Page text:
In Argentina and Uruguay, the "Golden Age" of Tango began
in the 1930s and ran through the early 1950s, roughly paralleling the
swing/big band era of Jazz in the United States.
Naturally, there are any number of ways to begin understanding and
organizing Tango's many classic recordings, but among the most accessible
are those categories and definitions proposed by dancer and DJ Stephen
Golden Age - "Smooth" Tango
Elegant instrumentals with a "smooth" sound, like these by DiSarli,
feature a clear beat and slow, even tempos qualities that make
them widely used to help introduce newer dancers to Tango's distinctive
sounds and syncopated rhythms.
Golden Age - "Softer Rhythmic" Tango
Midway between other styles, a "softer rhythmic" approach
includes some Tango's most beloved songs. In these examples, the vocals
stay within the clear beat of the music.
Golden Age - "Lyrical" Tango
As tangos migrate toward a more "lyrical" sound and sensibility,
the singers can move forward and begin showing some independence from
the orchestra's underlying dance rhythm.
Golden Age - "Harder Rhythmic" Tango
Tangos that exemplify a "harder rhythmic" style were first
made famous by D'Arienzo and his pianist, Rodolfo Biagi, beginning
in the late 1930s.
Then as now, dancers often find this strong staccato approach compelling,
and it continues to exert its appeal especially among closer-embrace,
"milonguero" style dancers like those found in the tango
clubs of downtown Buenos Aires and on crowded dance floors throughout
Golden Age - "Dramatic" Tango
"Dramatic" tangos like Pugliese's are characterized by
complex orchestrations and varying tempos that can be both challenging
and evocative for dancers.
In the 1950s, these qualities began to dominate, gradually overwhelming
the music as it shifted away from the dance hall toward the concert
Golden Age - Milonga
An older form and an important source for all tango music, milongas
are distinguished by their playful, up-tempo 2/4 beat and distinctive
Related to Cuban habernera and the driving African candombe,
historians now trace milonga's origins deep into the early
19th century and beyond all the way to the west coast of Africa
in what is present day Congo and Angola.
In these cultures, the signature pulse evident in milonga
is said to be more than a thousand years old, and it apparently still
means what it always has: Literally, "Get up and dance!"
Golden Age - Vals
Vals ("waltz") in 3/4 time blends tango's syncopations
with the swirling, circular feeling of this graceful European rhythm.
Valses can be variously played in a softer, more romantic mode,
in a harder, more staccato mode, or in a richer, more dramatic mode.
Along with another European creation, the polka, Tango in the 19th
century was famously among the first dances to incorporate another
key feature of waltz: An intimate face-to-face relationship
between the partners.
Daring and provocative in its day, this has since become standard
practice for couples in a wide range of social dance forms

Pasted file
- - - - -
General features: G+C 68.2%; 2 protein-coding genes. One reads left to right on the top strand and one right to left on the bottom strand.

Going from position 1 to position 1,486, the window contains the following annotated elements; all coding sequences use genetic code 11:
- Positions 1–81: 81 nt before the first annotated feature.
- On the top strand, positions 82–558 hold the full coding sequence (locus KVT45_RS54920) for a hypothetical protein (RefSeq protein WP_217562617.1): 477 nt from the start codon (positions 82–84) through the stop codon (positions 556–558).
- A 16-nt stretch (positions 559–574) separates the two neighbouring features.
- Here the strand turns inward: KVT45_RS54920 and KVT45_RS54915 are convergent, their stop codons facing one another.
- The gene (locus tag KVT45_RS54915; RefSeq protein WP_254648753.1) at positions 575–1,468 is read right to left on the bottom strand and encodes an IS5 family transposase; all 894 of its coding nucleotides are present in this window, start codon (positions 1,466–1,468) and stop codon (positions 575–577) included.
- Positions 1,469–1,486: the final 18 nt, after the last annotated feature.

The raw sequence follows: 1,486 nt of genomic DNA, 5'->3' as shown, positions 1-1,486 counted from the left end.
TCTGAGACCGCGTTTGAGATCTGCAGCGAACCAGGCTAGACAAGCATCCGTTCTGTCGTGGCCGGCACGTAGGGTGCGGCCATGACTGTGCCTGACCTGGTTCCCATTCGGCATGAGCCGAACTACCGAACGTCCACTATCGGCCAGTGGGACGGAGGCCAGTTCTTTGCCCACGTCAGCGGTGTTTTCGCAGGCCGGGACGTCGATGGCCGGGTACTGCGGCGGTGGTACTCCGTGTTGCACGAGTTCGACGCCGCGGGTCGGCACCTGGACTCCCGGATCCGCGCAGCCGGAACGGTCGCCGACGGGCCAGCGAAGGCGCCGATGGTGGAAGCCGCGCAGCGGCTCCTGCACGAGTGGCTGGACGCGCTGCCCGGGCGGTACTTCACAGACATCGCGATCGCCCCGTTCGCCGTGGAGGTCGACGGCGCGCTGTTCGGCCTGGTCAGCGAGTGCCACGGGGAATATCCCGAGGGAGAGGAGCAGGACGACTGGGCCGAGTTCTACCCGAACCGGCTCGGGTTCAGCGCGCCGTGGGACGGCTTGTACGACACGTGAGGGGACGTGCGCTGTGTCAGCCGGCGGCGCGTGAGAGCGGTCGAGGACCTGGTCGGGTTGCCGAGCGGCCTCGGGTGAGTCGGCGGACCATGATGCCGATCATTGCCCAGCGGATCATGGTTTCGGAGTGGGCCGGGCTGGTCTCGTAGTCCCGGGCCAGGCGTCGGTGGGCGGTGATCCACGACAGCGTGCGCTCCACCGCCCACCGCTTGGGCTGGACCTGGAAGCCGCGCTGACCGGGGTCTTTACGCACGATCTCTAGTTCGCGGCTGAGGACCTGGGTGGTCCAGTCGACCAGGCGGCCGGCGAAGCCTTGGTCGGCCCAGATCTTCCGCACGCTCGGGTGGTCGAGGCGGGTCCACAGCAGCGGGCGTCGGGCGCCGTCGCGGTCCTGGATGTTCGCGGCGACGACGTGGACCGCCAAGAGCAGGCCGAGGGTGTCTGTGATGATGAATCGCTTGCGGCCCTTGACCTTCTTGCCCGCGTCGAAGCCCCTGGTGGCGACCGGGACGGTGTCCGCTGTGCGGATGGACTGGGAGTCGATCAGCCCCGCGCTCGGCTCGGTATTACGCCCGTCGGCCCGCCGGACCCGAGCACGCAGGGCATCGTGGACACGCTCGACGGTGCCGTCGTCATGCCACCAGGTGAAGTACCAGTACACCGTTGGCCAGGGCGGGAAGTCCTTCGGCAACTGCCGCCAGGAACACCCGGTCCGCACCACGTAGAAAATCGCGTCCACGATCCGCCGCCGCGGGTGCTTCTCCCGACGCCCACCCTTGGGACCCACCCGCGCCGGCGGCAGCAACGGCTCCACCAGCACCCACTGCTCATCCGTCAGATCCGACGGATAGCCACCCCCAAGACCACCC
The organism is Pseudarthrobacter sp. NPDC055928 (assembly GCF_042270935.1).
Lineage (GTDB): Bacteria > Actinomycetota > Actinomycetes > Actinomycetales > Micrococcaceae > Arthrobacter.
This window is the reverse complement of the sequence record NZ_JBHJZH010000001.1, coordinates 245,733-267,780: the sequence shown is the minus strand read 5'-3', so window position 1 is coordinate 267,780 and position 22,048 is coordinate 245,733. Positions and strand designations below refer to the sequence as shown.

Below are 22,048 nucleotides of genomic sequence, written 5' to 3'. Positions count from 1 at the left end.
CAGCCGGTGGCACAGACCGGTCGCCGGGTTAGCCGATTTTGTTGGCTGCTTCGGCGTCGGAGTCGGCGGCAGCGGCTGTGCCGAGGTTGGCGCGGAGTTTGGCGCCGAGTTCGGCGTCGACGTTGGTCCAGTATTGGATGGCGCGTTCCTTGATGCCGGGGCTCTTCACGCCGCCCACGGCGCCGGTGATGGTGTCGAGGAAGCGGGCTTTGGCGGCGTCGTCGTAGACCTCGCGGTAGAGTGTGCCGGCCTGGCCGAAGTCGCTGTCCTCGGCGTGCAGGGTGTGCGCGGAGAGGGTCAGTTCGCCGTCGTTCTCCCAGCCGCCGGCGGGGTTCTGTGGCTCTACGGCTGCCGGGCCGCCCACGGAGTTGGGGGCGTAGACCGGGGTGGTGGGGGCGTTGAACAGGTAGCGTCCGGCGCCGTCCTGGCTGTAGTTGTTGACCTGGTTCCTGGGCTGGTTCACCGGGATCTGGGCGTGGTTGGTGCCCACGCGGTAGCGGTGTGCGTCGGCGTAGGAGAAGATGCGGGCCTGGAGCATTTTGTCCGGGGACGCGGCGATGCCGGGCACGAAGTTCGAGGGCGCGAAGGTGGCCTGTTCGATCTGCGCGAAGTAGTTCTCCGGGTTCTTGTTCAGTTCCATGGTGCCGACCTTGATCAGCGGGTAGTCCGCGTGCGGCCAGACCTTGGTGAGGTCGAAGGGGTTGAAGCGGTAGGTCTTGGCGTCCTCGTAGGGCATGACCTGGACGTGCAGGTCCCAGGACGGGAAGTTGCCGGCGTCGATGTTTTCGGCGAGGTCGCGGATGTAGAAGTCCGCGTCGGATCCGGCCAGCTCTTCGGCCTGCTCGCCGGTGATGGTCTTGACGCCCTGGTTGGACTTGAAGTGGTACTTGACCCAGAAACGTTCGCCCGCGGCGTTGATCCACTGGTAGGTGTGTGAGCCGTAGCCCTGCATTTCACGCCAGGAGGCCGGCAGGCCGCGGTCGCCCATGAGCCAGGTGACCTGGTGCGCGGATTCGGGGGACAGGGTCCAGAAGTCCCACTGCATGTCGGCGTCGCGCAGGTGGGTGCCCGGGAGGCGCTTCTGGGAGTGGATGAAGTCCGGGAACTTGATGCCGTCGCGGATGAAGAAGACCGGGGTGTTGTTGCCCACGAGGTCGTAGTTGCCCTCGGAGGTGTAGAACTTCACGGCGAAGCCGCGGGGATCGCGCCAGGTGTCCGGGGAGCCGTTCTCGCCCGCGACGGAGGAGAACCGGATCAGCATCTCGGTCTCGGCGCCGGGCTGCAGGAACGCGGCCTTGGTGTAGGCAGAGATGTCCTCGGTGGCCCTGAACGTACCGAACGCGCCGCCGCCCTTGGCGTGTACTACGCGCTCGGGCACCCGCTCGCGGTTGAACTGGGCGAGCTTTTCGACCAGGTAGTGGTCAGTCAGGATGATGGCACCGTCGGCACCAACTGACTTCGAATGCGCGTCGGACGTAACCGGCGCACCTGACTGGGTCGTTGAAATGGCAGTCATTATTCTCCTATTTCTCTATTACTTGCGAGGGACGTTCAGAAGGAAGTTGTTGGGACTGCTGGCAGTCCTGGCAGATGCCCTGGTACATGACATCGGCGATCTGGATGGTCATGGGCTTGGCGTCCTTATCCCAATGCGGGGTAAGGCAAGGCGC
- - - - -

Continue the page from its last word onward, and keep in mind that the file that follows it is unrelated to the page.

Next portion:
including salsa, swing, and the many assorted styles of "ballroom"
in diverse cultures and settings, throughout the world.
By the mid-1950s, in the face of homegrown political upheavals and
repression and the persuasive advent of rock'n'roll coming from
North America Tango's central role as a vital meeting place and
vibrant communal art form began a slow decline.
As the audience started to fade, musicians and composers shifted their
attention away from the dance hall and toward concert stages and jazz
clubs. Tango venues closed; record labels dumped their old catalogues
and recordings; no one was interested anymore in learning how to dance;
and the fabled "Golden Age" came to a close.
In the decades that followed, a handful of performance-minded dancers
created fantasía, a theatricalized version of Tango
for the stage, but improvised social Tango and the music that inspired
it moved ever more toward the fringes of Argentine society gradually
becoming the dance of an older generation, nostalgic for their lost
youth, and kept alive only in small neighborhood clubs and quiet family
After the fall of the last military junta in 1983, Tango unexpectedly
began to re-emerge as a popular form of social dance in Argentina. This
development echoed and amplified growing interest in and enthusiasm
for Tango in other parts of the world much of which had been
catalyzed by the work of ex-patriot Argentine artists and musicians
who had previously left their homeland in order to avoid persecution.
As older dancers returned to the dance floors in the early years
of Tango's "Renaissance," they naturally reached back to
the music they knew best the classic sounds of the late '30s,
1940s and early '50s.
And since much of this music is brilliant for dancing, the younger
generation which was just beginning to take on Tango for the first
time readily adopted it as their own indeed, more than 30 years
on, it is still quite common to hear "Golden Age" music
prominently featured at a majority of tango festivals and milongas
throughout the world.
However, since the early 2000s or so, fueled in part by the interest,
energy and innovations of younger dancers, some of today's musicians
have begun to pay ever more attention to Tango music, leading the way
toward new compositions, crossover experiments, and fresh interpretations
of the classics.
Contemporary trends include forays into electronic instrumentation,
modern acoustic work, melding tango with the influences of jazz and
classical music, and investigations into "alternative" tango
tracks borrowed from other traditions which dancers and DJs have
found appealing, and so have begun to fold into Tango's ever-widening
Tango influenced by Jazz & Classical Music